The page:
County election officials ready for light primary

Election officials in Venango and Clarion counties say things are on track at their offices in preparation for Tuesday’s primary.

Contested races are few and far between on area ballots in this municipal election cycle. The two state ballot questions dealing with disaster emergency declarations seem to be drawing the most interest.

“We’re on track and doing well,” Sabrina Backer, Venango County’s director of elections, said Wednesday. “November taught us a lot.”

The elections office sent out 2,636 mail-in ballots and had received 1,126 ballots back as of Tuesday, Backer said. She added that the deadline for requesting a mail-in ballot has passed.

In the fall of 2020 leading up to the Trump-Biden presidential election, Venango County sent out close to 8,000 mail-in ballots, Backer said.

Backer said the turnout for a municipal primary election is usually low.

“The highest turnout for the last three municipal primary elections was just under 30% for Republicans and just under 20% for Democrats,” Backer said.

Backer noted that what was thought to be a contested race for the Republican nomination for sheriff won’t happen as Christopher Morgan was removed from the ballot by court order.

Signatures on Morgan’s petition were contested, and it was found he had fewer than the required 100 signatures from Republicans on his petition, Backer said. She explained that some of the signatures were from Democrats.

That means incumbent sheriff Eric Foy will be the lone GOP candidate on the ballot.

A public testing of the voting machines will take place at 9 a.m. Friday at the Courthouse Annex, Backer said.

Backer said she could use several more pollworkers to help check people in to vote using the county’s poll pads.

The are no changes to polling locations in Venango County this election, Backer said.

Clarion County activity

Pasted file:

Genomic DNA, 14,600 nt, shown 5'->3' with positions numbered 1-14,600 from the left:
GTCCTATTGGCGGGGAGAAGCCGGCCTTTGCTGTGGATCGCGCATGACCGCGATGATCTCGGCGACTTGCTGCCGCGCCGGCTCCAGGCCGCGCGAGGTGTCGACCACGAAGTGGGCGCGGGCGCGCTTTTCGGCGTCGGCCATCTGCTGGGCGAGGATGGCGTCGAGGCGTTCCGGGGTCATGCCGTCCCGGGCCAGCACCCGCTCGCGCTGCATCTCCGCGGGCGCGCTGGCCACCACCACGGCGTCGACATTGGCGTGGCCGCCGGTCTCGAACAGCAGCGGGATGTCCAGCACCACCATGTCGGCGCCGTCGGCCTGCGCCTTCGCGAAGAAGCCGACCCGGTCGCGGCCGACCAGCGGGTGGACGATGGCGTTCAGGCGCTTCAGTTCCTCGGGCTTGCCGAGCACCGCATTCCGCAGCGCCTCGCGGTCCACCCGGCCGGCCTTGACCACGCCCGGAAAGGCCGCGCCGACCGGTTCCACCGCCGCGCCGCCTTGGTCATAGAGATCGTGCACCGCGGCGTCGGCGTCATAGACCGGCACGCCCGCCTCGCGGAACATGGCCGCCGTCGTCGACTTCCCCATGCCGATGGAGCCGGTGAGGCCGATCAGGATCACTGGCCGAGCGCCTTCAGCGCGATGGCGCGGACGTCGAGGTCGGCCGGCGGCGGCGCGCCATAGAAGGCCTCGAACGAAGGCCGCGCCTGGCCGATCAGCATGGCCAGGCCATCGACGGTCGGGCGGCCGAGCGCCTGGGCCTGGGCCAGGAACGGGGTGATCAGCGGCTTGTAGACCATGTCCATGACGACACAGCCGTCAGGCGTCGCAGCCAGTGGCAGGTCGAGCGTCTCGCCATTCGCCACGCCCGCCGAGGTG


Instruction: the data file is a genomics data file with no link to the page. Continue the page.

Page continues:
In Clarion County, elections director Cindy Callihan said requests for mail-in ballots this year fell by almost one half from 2020.

“In February we sent out a reminder to the people that had requested an annual ballot. The majority of the requests came from that,” Callihan said.

Callihan said 1,527 people applied for mail-in ballots – 535 Republicans, 898 Democrats and 94 non-partisan.

There are 23,636 registered voters in Clarion County, a decrease of 76 from the 23,712 registered voters last year. Callihan said this year’s breakdown by party wasn’t immediately available, but last year there were 14,226 Republicans and 6,807 Democrats registered in the county.

Callihan is planning ahead for the 2022 election.

“On election day we’ll have a notice put out to interest people in serving as pollworkers,” she said.

She also noted that positions such as judge of election and inspector of election will be up for election.

“My goal is to get anyone who is interested in being a pollworker so they can learn the ropes from the ones who in there now. That way when they go through my training they will know a little more about what we do,” Callihan said.

There is one polling location change in the county as Marwick Boyd Auditorium will be used for Clarion Borough’s third precinct.

Polls will be open across the state from 7 a.m. to 8 p.m. Tuesday.